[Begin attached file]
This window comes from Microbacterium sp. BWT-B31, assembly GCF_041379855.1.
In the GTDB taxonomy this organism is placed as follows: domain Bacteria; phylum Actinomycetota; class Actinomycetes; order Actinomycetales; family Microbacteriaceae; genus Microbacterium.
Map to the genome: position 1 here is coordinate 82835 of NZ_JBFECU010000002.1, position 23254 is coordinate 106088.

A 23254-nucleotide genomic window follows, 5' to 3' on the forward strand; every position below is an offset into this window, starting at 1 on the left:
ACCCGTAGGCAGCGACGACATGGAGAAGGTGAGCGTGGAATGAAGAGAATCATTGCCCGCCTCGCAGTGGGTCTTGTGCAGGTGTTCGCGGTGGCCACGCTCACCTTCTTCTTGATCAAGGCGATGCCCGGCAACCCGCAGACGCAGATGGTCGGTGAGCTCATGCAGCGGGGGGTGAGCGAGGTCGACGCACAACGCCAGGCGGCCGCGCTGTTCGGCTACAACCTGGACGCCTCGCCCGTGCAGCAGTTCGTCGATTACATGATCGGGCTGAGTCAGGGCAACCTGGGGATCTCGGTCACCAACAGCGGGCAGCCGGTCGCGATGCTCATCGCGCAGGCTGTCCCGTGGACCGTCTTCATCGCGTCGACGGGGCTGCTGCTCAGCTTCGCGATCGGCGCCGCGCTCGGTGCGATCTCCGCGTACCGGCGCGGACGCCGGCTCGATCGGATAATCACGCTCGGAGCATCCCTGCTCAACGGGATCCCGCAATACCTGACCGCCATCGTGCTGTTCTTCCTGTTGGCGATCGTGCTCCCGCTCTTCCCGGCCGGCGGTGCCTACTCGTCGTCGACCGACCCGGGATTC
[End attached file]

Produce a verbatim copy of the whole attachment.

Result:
This window comes from Microbacterium sp. BWT-B31, assembly GCF_041379855.1.
In the GTDB taxonomy this organism is placed as follows: domain Bacteria; phylum Actinomycetota; class Actinomycetes; order Actinomycetales; family Microbacteriaceae; genus Microbacterium.
Map to the genome: position 1 here is coordinate 82835 of NZ_JBFECU010000002.1, position 23254 is coordinate 106088.

A 23254-nucleotide genomic window follows, 5' to 3' on the forward strand; every position below is an offset into this window, starting at 1 on the left:
ACCCGTAGGCAGCGACGACATGGAGAAGGTGAGCGTGGAATGAAGAGAATCATTGCCCGCCTCGCAGTGGGTCTTGTGCAGGTGTTCGCGGTGGCCACGCTCACCTTCTTCTTGATCAAGGCGATGCCCGGCAACCCGCAGACGCAGATGGTCGGTGAGCTCATGCAGCGGGGGGTGAGCGAGGTCGACGCACAACGCCAGGCGGCCGCGCTGTTCGGCTACAACCTGGACGCCTCGCCCGTGCAGCAGTTCGTCGATTACATGATCGGGCTGAGTCAGGGCAACCTGGGGATCTCGGTCACCAACAGCGGGCAGCCGGTCGCGATGCTCATCGCGCAGGCTGTCCCGTGGACCGTCTTCATCGCGTCGACGGGGCTGCTGCTCAGCTTCGCGATCGGCGCCGCGCTCGGTGCGATCTCCGCGTACCGGCGCGGACGCCGGCTCGATCGGATAATCACGCTCGGAGCATCCCTGCTCAACGGGATCCCGCAATACCTGACCGCCATCGTGCTGTTCTTCCTGTTGGCGATCGTGCTCCCGCTCTTCCCGGCCGGCGGTGCCTACTCGTCGTCGACCGACCCGGGATTC